In fact, exploiting the norms and expectations of reciprocity is one of the most common forms of manipulation, says Jay Olson, a doctoral researcher studying manipulation at McGill University.
A salesperson, for example, might make it seem like because he or she gave you a deal, you should buy the product. In a relationship, a partner might buy you flowers then request something in return. “These tactics work because they abuse social norms,” says Olson. “It’s normal to reciprocate favors, but even when someone does one insincerely, we often still feel compelled to reciprocate and comply.”
You notice the ‘foot-in-the-door’ and ‘door-in-the-face’ techniques
Often, manipulators try one of two tactics, says Olson. The first is the foot-in-the-door technique, in which someone starts with a small and reasonable request—like, do you have the time?—which then leads into a larger request—like I need $10 for a taxi. “This is commonly used in street scams,” Olson says.
The door-in-the-face technique is the opposite—it involves someone making a big request, having it rejected, then making a smaller one, Olson explains.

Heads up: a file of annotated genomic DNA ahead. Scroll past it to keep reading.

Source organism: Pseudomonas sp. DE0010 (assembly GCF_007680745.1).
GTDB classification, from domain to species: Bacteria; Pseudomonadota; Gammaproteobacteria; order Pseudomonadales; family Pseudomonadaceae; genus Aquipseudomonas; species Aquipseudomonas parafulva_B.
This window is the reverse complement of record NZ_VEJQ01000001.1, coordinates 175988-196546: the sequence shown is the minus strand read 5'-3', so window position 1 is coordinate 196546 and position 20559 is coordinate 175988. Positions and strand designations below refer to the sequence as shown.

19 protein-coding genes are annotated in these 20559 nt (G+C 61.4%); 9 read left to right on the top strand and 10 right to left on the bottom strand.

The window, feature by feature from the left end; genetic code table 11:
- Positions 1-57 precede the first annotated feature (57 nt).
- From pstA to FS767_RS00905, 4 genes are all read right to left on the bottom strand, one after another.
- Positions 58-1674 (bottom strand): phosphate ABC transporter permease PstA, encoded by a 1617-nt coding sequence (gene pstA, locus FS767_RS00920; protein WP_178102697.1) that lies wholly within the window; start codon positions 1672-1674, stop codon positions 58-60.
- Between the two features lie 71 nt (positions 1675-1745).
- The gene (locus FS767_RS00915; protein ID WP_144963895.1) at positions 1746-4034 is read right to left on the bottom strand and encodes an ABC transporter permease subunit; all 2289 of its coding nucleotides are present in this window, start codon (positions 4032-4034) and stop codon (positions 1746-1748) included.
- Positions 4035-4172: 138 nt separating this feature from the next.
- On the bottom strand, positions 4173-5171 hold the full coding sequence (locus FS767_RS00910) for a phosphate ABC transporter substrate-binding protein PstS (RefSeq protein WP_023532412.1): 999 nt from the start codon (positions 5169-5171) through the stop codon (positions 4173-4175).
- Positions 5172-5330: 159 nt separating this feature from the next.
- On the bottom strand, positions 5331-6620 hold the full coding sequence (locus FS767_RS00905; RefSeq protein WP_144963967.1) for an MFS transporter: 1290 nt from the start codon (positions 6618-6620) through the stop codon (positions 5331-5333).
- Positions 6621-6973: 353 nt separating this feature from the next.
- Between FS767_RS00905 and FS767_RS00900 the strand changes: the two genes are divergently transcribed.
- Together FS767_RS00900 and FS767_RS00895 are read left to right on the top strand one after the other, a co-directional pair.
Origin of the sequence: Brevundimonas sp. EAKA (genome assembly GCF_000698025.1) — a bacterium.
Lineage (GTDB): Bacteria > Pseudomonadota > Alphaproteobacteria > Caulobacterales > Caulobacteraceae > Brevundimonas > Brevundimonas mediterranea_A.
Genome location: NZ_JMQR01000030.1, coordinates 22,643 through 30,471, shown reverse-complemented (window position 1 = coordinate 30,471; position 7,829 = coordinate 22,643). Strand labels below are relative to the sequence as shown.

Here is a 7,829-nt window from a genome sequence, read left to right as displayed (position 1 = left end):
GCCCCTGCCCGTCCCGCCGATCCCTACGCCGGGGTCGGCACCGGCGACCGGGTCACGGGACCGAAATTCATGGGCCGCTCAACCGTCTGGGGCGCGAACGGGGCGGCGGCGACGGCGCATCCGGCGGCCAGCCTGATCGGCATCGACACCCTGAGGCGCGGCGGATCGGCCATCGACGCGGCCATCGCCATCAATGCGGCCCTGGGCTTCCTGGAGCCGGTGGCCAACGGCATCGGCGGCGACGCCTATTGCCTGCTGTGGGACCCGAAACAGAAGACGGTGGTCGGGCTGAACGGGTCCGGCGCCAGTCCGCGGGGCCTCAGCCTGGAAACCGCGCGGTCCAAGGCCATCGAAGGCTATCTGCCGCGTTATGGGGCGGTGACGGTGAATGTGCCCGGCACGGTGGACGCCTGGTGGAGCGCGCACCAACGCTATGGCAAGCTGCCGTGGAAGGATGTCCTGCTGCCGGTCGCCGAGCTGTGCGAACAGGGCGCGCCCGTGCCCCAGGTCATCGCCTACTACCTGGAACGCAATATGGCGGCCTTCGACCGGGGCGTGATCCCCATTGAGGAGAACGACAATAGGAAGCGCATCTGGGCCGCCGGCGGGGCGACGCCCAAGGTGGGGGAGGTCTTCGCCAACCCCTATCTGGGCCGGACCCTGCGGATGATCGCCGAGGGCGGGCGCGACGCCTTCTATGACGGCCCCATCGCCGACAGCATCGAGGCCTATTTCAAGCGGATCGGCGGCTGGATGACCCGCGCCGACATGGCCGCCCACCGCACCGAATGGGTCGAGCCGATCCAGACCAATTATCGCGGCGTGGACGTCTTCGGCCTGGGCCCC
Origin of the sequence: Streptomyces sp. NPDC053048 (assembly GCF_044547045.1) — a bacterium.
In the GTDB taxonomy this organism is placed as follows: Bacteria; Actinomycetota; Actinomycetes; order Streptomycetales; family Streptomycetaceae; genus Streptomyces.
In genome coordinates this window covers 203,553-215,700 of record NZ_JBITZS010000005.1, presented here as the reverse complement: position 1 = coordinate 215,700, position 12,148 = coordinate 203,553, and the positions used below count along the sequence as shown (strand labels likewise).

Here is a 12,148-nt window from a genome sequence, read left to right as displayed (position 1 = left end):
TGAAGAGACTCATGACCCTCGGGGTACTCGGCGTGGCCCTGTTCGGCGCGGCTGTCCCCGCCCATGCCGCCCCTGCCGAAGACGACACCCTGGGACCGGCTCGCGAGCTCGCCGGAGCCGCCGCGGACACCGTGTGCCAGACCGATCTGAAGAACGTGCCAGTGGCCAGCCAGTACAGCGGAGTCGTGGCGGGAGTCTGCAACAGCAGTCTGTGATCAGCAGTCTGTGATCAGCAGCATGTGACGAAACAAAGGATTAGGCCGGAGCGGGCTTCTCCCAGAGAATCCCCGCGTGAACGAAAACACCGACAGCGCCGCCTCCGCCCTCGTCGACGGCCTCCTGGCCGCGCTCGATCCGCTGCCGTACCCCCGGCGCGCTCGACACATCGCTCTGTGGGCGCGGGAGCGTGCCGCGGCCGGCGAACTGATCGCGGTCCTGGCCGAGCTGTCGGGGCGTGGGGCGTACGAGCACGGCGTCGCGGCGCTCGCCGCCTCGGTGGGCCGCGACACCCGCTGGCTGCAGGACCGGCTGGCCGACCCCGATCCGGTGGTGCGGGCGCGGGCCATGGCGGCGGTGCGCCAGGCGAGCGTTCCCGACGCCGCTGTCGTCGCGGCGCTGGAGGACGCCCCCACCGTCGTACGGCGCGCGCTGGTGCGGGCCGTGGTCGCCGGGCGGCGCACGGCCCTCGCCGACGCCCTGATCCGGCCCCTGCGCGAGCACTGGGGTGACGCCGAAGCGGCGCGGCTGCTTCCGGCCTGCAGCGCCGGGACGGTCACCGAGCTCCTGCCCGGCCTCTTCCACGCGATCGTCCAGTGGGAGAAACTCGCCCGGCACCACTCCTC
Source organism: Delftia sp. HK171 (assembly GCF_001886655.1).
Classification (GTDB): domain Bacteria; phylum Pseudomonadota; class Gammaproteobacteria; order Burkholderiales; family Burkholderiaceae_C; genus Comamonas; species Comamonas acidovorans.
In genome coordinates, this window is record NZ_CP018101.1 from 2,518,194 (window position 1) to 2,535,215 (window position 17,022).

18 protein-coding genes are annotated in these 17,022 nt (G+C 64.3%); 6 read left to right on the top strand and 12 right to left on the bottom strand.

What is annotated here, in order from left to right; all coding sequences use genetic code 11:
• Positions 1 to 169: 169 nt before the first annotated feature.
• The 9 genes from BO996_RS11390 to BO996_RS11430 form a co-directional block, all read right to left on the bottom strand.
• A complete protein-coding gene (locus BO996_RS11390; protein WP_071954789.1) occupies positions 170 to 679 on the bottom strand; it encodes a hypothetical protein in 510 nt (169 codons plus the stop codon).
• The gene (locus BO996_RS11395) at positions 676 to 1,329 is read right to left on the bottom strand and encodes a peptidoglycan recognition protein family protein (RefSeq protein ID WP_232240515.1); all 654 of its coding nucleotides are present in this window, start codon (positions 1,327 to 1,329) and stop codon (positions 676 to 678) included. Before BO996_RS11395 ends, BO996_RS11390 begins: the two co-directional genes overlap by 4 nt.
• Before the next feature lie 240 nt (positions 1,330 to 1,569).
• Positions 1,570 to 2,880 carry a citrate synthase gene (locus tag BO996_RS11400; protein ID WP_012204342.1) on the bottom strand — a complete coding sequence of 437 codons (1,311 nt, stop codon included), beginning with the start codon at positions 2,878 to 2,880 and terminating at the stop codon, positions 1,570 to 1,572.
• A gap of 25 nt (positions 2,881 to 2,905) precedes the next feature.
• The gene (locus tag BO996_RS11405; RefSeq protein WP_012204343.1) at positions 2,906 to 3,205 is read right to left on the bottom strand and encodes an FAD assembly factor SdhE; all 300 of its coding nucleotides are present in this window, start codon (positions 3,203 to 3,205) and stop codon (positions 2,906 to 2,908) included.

Someone doing contract work, for example, may ask you for a large sum of money up front, and then after you decline, will ask for a smaller amount, he says. This works because, following the larger request, the smaller appeal seems reasonable comparatively, Olson says.
What to do if you think you’re being manipulated
How you react to manipulation depends in large part on what kind of manipulation you’re facing.
If you think you or someone you know is in a manipulative or even abusive relationship, experts suggest seeking treatment from a therapist or help from organizations like the National Domestic Violence Hotline at 1−800−799−7233. A good support group can help, too, says Stines. “People in toxic relationships need to hear counterpoints somewhere. They are conditioned to think the interactions are normal. Someone needs to help them break out of that assumption.”
For other forms of manipulation, Stines suggests trying to not allow the manipulative behavior to affect you personally. “Use the motto, ‘Observe don’t absorb,’” she notes. After all: “We aren’t responsible for anyone else’s feelings.”
Often, establishing boundaries can play an important role in keeping manipulation at bay. “People who manipulate have lousy boundaries,” Stines says. “You have your own volitional experience as a human being and you need to know where you end and the other person begins. Manipulators often have either boundaries that are too rigid or enmeshed boundaries.”
In a manipulative situation, it can also help to delay your response, according to Olson. For example, refrain from signing a contract at first glance, don’t make a large purchase without thinking it through and avoid making major relationship decisions the first time they’re brought up, he suggests. “’Sleeping on it’” is often the best solution to avoid being manipulated,” Olson adds.